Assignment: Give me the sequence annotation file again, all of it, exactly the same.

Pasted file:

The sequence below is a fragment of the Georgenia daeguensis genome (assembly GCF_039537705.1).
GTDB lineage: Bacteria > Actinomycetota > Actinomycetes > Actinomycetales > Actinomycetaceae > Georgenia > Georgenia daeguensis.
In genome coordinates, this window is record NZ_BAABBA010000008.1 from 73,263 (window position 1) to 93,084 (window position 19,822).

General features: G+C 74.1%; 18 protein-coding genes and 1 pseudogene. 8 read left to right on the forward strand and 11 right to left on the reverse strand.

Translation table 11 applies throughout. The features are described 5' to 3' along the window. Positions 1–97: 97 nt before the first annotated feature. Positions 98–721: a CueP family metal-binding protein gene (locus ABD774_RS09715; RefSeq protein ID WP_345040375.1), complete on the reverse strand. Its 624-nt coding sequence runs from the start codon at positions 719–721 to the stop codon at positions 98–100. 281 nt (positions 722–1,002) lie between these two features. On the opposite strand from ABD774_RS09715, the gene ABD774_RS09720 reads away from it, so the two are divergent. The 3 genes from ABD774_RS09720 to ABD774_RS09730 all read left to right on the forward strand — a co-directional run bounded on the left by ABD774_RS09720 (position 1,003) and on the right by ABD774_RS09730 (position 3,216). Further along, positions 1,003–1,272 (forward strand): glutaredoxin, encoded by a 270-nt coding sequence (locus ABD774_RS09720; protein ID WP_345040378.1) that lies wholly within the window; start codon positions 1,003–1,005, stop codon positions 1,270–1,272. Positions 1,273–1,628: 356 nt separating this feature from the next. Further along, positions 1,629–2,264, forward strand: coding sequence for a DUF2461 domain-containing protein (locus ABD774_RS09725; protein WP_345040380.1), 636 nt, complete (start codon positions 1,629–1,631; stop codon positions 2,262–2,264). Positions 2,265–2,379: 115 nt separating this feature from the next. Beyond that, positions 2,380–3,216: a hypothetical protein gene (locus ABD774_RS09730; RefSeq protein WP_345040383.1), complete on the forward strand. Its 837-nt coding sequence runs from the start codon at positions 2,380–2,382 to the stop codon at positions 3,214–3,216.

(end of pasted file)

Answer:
The sequence below is a fragment of the Georgenia daeguensis genome (assembly GCF_039537705.1).
GTDB lineage: Bacteria > Actinomycetota > Actinomycetes > Actinomycetales > Actinomycetaceae > Georgenia > Georgenia daeguensis.
In genome coordinates, this window is record NZ_BAABBA010000008.1 from 73,263 (window position 1) to 93,084 (window position 19,822).

General features: G+C 74.1%; 18 protein-coding genes and 1 pseudogene. 8 read left to right on the forward strand and 11 right to left on the reverse strand.

Translation table 11 applies throughout. The features are described 5' to 3' along the window. Positions 1–97: 97 nt before the first annotated feature. Positions 98–721: a CueP family metal-binding protein gene (locus ABD774_RS09715; RefSeq protein ID WP_345040375.1), complete on the reverse strand. Its 624-nt coding sequence runs from the start codon at positions 719–721 to the stop codon at positions 98–100. 281 nt (positions 722–1,002) lie between these two features. On the opposite strand from ABD774_RS09715, the gene ABD774_RS09720 reads away from it, so the two are divergent. The 3 genes from ABD774_RS09720 to ABD774_RS09730 all read left to right on the forward strand — a co-directional run bounded on the left by ABD774_RS09720 (position 1,003) and on the right by ABD774_RS09730 (position 3,216). Further along, positions 1,003–1,272 (forward strand): glutaredoxin, encoded by a 270-nt coding sequence (locus ABD774_RS09720; protein ID WP_345040378.1) that lies wholly within the window; start codon positions 1,003–1,005, stop codon positions 1,270–1,272. Positions 1,273–1,628: 356 nt separating this feature from the next. Further along, positions 1,629–2,264, forward strand: coding sequence for a DUF2461 domain-containing protein (locus ABD774_RS09725; protein WP_345040380.1), 636 nt, complete (start codon positions 1,629–1,631; stop codon positions 2,262–2,264). Positions 2,265–2,379: 115 nt separating this feature from the next. Beyond that, positions 2,380–3,216: a hypothetical protein gene (locus ABD774_RS09730; RefSeq protein WP_345040383.1), complete on the forward strand. Its 837-nt coding sequence runs from the start codon at positions 2,380–2,382 to the stop codon at positions 3,214–3,216.